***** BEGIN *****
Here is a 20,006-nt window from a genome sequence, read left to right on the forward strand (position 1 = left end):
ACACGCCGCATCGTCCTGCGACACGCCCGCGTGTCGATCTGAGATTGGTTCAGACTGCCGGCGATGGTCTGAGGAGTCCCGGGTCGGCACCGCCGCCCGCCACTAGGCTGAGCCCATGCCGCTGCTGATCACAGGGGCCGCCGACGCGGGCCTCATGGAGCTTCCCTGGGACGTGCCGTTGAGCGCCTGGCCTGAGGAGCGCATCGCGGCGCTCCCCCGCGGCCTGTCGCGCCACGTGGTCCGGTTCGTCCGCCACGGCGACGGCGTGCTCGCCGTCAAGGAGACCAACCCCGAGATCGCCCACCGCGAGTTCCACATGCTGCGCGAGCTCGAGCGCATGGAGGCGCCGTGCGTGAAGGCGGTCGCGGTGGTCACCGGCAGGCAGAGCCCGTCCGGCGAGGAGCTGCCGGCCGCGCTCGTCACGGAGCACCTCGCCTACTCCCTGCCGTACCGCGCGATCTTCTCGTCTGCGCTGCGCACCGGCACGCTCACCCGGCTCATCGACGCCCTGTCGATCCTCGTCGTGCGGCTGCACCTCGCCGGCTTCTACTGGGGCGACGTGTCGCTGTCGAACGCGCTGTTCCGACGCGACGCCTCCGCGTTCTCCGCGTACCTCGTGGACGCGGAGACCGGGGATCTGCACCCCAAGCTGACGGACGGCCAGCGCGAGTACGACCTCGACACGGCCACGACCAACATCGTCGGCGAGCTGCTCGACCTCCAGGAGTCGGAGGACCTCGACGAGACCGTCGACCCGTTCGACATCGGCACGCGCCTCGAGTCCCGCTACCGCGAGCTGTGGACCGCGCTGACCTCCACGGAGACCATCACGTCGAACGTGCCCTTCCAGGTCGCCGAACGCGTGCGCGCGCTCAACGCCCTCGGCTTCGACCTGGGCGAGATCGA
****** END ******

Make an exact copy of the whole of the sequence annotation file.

Here is a 20,006-nt window from a genome sequence, read left to right on the forward strand (position 1 = left end):
ACACGCCGCATCGTCCTGCGACACGCCCGCGTGTCGATCTGAGATTGGTTCAGACTGCCGGCGATGGTCTGAGGAGTCCCGGGTCGGCACCGCCGCCCGCCACTAGGCTGAGCCCATGCCGCTGCTGATCACAGGGGCCGCCGACGCGGGCCTCATGGAGCTTCCCTGGGACGTGCCGTTGAGCGCCTGGCCTGAGGAGCGCATCGCGGCGCTCCCCCGCGGCCTGTCGCGCCACGTGGTCCGGTTCGTCCGCCACGGCGACGGCGTGCTCGCCGTCAAGGAGACCAACCCCGAGATCGCCCACCGCGAGTTCCACATGCTGCGCGAGCTCGAGCGCATGGAGGCGCCGTGCGTGAAGGCGGTCGCGGTGGTCACCGGCAGGCAGAGCCCGTCCGGCGAGGAGCTGCCGGCCGCGCTCGTCACGGAGCACCTCGCCTACTCCCTGCCGTACCGCGCGATCTTCTCGTCTGCGCTGCGCACCGGCACGCTCACCCGGCTCATCGACGCCCTGTCGATCCTCGTCGTGCGGCTGCACCTCGCCGGCTTCTACTGGGGCGACGTGTCGCTGTCGAACGCGCTGTTCCGACGCGACGCCTCCGCGTTCTCCGCGTACCTCGTGGACGCGGAGACCGGGGATCTGCACCCCAAGCTGACGGACGGCCAGCGCGAGTACGACCTCGACACGGCCACGACCAACATCGTCGGCGAGCTGCTCGACCTCCAGGAGTCGGAGGACCTCGACGAGACCGTCGACCCGTTCGACATCGGCACGCGCCTCGAGTCCCGCTACCGCGAGCTGTGGACCGCGCTGACCTCCACGGAGACCATCACGTCGAACGTGCCCTTCCAGGTCGCCGAACGCGTGCGCGCGCTCAACGCCCTCGGCTTCGACCTGGGCGAGATCGA